Gaza Water Crisis Worsening by Asya Abdul Hadi
from the PALESTINE REPORT, MAY 16 1997, VOL 2 NO 49
Gaza City -- More and more Gazans are spending part of their limited grocery budget on imported bottled water, seeking to avoid health problems caused by the polluted tap water in the Strip. Public health specialists are warning of a fresh water deficit in the Gaza Strip by the year 2000 if water resources continue to be managed as they are now.
Muhammed Abu Aassi, a grocer from Gaza City, said sales of bottled water have increased 20 percent over the past two years. Aassi sells 48 bottles of water a day, to people like Abdul-Nasser Rafati, 37, of Gaza, who suffers from kidney disease. He spends US$4 a day for 3-4 bottles of water.
"Our tap water is polluted with gravel and sand," said Rafati who runs an electrical tools shop. "I cannot afford $2000 for a surgical procedure to dissolve kidney stones so I buy water."
Environmentalists are concerned about the effects of the growing freshwater deficit and the declining water quality on public health in the Gaza Strip. Dr. Yousif Abu-Safiy'eh, a Palestinian legislat or and head of the LC committee on natural resources and energy, said the water pollution is caused by the high salinity of the groundwater, high nitrate concentrations and other environmental factors.
"Insufficient sanitation conditions and the absence of sewage conveyance systems pose serious threats to public health and are the major cause of environmental degradation," said Abu Safiy'eh. He explained that the nitrate concentrations in water causes methaemoglobinaemia, known as "blue baby" syndrome, and gastric cancer. It also reduces vitamin C intake among infants. In 1993, an UNRWA study also found that the nitrate concentrations also cause miscarriages.
In fact, the average concentration of nitrates in the tap water in the Gaza Governorate breaches the World Health Organization (WHO) standards, which is 10 mg/1 L, the Palestinian Water Authority found last year. The WHO also indicated that kidney diseases are linked to the increase of fluorides in water.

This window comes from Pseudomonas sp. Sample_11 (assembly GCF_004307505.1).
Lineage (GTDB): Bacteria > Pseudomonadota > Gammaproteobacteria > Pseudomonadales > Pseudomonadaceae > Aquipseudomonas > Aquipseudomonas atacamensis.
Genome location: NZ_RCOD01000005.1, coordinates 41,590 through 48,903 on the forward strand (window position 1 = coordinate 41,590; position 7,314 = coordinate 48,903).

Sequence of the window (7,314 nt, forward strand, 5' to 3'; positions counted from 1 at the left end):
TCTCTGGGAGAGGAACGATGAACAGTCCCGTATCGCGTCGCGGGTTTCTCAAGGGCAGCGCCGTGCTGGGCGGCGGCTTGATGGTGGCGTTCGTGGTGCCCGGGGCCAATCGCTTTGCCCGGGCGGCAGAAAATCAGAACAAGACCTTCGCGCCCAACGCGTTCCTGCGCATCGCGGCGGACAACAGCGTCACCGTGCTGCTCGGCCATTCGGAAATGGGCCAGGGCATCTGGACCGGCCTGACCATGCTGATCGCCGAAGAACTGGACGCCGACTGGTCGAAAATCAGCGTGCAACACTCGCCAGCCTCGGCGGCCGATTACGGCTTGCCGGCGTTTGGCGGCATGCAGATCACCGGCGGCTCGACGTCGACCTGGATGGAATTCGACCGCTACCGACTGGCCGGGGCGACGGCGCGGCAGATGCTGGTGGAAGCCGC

Groundwater, which depends on rainfall, is the major water resource in the Gaza Strip. The average annual rainfall varies from 200 mm to 400 mm, said Abu-Safiy'eh. But he added that the quantity of f resh water available to Gazans has been dramatically reduced due to two factors: first, population growth, and second, because the sand which used to constitute the catchment area for the rainfall which replenished the aquifer has been paved over in much of the Strip.
The quantity of the rainfall recharge has been reduced to 40 million cubic meters today from 90 million in the 1970s and is decreasing continuously, largely due to Israeli wells dug all around the Ga za Strip, Abu-Safiy'eh explained. "These wells have blocked about 30 million mm from the Gaza Strip since the 1980s," he said.
According to the Palestinian Water Authority, the current fresh water deficit in Gaza City is expected to increase dramatically by the year 2000. Extensive use of chemical fertilizers and pesticides in agriculture is causing contamination of groundwater with chemicals such as nitrates and sulfates, Abu Safiy'eh said.
The PWA says the groundwater used by Gazans is supplied from more than 3,700 wells. Of these, only 1,732 are registered. Only two areas of good fresh water comply with WHO standards (of nitrates less than 50 p.p.m. and chloride less than 250 p.p.m.), according to a report by the Water Division of the Ministry of Agriculture in 1995. The PWA has signed a contract with the French and Palestinian company of Lyonnaise Des Eaux/Khatib & Alami to improve the water quality and quantity in the Gaza Strip through water recycling and other technical assistance.
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